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6 September 2012

Pop into St Benet's, the metropolitan Welsh Church

Shuffling into the porch of St Benet's Church last month during a break from the rain of the Women's Olympic Marathon, it took a moment to work out in what language the service inside was being conducted. Though your author's mother suggested it was 'Roman', it turned out to be Welsh, for since 1879, when Queen Victoria granted the Welsh community the right to worship here St Benet's has been a Welsh church for the people of London.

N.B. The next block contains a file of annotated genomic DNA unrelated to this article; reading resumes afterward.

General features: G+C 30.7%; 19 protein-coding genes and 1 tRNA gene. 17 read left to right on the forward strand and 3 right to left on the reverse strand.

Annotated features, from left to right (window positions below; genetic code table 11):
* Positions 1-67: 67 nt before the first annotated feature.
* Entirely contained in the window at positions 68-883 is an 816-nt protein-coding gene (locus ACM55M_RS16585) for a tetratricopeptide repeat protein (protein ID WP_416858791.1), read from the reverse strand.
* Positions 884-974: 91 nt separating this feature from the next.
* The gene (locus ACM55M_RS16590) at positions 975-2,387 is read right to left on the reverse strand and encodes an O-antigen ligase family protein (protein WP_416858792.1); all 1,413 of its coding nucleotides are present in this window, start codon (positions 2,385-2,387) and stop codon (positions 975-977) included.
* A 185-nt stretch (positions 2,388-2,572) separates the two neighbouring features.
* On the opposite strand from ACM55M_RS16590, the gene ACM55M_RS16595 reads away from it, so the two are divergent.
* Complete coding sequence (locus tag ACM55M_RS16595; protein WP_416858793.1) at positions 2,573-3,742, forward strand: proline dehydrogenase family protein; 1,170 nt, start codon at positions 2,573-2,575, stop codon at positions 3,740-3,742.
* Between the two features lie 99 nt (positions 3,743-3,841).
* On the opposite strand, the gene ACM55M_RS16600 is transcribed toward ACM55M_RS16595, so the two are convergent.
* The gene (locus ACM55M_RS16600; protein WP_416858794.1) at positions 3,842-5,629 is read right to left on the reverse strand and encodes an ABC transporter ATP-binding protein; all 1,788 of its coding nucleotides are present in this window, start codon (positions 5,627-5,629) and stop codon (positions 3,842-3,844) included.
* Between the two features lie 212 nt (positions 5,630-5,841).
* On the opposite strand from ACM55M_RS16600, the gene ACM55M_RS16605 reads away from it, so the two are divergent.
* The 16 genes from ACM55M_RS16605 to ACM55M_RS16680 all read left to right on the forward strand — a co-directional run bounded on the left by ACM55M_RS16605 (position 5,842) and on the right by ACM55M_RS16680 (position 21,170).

The small church near the Thames in the City, St Benet's stands on a site which has been a place of worship since 1111, and though the surrounding area was badly damaged during the Second World War, the present building - designed by Sir Christopher Wren and completed in 1685 - survived intact, and as such is the only undamaged and unaltered Wren church in the City.

The small church hides a rich history, and was mentioned in Shakespeare's Twelfth Night, claims it may have been where Anne Boleyn and Lady Jane Grey received the last rites, is the final resting place of Inigo Jones and was where Henry Fielding - the author of a book called Tom Jones - married his second wife.

For more, see http://www.stbenetwelshchurch.org.uk

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